‘The Structure in the Falling’, 2011, is an exhibition of 21 ink and collage works on paper, (30cm x 40cm). Some titles are individual and others follow a sequential order, although these are not necessarily grouped together on the wall. The title ‘Whose Sleeves?’ is taken from 16th century Japanese screens of that name (‘Tagasode’). The screens are a representation of women, and we feel their physical presence in lingering sensuousness, not through literal figuration, but through their clothes that appear, draped over clothing stands, as signifiers of their identity. In my work too, identity is abstracted. I use an abstract iconography of forms to follow a narrative of the handmade and the built world. I choose to work on a relatively small scale, building tension between intimacy and the tightly conceived and strong formation of interweaving structures.
The title of this exhibition invites an exploration of how we can reconcile our existence from a universal and necessary position of isolation. The ‘Structure in the Falling’ represents a metaphorical descent from the pinnacle of creativity, where things exist in their most ordered state. Yet all things move towards a kind of disorder. Somewhere in this disorder the meaning, value or beauty is revealed through disintegration. Perfection if frozen would mean that like death, everything stops. The really interesting stuff of life happens as things are put together, in terms of understanding and creating meaning. This process of finding meaning has no end, since we are always seeking to understand, through endless points of departure. An artist attempts to capture the particular trajectory of a kimono folded over a lacquered stand. The artist has to choose one moment in telling this story from many points in the story’s unfolding. One narrative of the kimono and its owner is depicted. The viewer too, must try to make sense of this movement, disintegration and change.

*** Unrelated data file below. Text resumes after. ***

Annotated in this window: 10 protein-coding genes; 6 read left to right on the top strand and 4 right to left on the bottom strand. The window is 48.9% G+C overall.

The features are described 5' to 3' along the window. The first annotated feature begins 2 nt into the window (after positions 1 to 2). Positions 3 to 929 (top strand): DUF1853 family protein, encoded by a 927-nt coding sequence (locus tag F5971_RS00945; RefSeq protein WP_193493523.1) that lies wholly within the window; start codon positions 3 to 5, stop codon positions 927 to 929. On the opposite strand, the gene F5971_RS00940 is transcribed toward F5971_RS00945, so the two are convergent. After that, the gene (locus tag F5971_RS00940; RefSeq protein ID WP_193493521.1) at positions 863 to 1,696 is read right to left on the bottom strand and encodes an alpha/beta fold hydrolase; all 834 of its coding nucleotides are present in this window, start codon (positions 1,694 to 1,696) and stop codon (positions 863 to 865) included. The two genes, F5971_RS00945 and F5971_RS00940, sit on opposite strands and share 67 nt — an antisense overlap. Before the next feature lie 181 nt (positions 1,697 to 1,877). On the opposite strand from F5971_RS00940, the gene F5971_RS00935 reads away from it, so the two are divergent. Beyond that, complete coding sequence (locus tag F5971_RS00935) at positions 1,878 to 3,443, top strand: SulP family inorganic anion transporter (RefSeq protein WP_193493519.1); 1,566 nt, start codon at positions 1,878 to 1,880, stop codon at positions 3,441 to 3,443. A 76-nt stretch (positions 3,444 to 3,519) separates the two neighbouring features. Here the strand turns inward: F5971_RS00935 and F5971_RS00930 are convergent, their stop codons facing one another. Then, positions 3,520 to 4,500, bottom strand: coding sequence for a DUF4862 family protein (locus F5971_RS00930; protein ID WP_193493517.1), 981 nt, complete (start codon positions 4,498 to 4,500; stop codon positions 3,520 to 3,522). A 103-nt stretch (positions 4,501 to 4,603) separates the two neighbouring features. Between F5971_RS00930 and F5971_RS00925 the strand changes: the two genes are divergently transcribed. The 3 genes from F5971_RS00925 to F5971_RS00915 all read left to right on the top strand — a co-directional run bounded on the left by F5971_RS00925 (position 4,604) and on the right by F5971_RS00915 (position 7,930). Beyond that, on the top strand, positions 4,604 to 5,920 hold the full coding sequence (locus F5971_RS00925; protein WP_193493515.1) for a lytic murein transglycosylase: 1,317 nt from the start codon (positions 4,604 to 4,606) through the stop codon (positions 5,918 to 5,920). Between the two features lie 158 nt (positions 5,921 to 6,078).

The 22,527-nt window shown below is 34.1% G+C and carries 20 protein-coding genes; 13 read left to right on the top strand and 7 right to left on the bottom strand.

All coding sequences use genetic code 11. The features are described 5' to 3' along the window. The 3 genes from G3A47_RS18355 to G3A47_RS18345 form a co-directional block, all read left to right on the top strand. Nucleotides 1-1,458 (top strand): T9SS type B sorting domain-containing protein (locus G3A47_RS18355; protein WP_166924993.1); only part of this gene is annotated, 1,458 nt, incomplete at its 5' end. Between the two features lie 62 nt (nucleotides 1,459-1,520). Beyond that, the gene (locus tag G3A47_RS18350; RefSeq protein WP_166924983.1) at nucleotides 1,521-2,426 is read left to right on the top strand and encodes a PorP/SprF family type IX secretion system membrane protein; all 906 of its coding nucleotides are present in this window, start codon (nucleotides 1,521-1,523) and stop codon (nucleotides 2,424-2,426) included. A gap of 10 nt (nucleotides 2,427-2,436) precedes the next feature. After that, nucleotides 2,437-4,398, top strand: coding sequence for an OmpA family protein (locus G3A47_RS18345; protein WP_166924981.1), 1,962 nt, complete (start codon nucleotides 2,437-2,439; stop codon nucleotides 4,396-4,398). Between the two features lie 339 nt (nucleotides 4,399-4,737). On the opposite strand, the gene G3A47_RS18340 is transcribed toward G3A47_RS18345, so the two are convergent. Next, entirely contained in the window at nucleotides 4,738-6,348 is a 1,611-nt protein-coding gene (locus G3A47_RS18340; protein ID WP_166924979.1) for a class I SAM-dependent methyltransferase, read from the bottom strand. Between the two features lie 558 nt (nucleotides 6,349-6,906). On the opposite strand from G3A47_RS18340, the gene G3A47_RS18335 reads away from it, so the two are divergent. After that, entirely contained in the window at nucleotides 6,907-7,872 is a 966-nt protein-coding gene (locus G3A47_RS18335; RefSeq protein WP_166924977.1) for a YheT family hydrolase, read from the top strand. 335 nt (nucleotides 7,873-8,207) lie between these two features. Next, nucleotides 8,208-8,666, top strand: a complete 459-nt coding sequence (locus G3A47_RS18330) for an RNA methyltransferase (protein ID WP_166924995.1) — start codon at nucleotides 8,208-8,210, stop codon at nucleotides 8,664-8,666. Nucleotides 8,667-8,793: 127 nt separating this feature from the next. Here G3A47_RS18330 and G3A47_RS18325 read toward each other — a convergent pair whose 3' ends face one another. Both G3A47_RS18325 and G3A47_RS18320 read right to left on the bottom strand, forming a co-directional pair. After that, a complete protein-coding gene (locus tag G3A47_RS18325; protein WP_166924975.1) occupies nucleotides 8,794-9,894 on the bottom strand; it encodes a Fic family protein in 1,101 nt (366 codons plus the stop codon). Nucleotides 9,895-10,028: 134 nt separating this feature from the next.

I have chosen to represent the narrative this way: I am interested in pattern as a humanistic and universalizing element within cultures and throughout human history, and of course, women’s modes of expression in particular. I value the significance of pattern as an expression of desire. I use pattern in a celebratory way, as a show of the individual’s affirmation of the desire to be creative. There is a conflict in these works between the concreteness of colour and form and the simplification of flattened abstract shapes, condensed and yet coming apart. For me this tension describes the opposition inherent within female experience, that of the outsider and the participant in the world.
We reconstruct the world as we go, from what we’ve observed. Of course the tendency for all things is toward sameness, flatness or disintegration. We cannot experience everything we perceive – we have to select and combine to make sense of things. This involves a loss, because we have to give up the other things that we do not select. Living does not advance in a ‘flow’ rather, we are constantly separating things out, choosing to regard this or that, more or less consciously. This is in contradiction to the powerful myth or illusion that life flows on as one singular narrative. When one reflects on experience there is a process at work of picking out specific elements and ordering them into a structure. A structure is revealed in things, like a sculptor reveals form from a block of marble. The grand narratives of history and art depict humans fighting against the elements and the nature of things. We hold the achievements of the past in awe for this reason – in their uncanny ability to survive everything nature and history can throw at them, we are humbled. But what is it about the monuments of the past that impresses us so greatly? In spite of this emblem of human achievement, it is in the pathos of the monument that the nature of the universe is revealed. For the monument too, is on its way down. The ruin presents a challenge to reconstruct it. Ruins reveal this most powerfully because they hold the illusion of having been there for all of time. We find it difficult to imagine that they will end up in a state of disarray like everything else. Taking stock of the ruin, what we experience subjectively is the leftovers of events. It is a necessarily solitary experience that the individual must redeem, this experience of life that cannot be fulfilled by anyone else.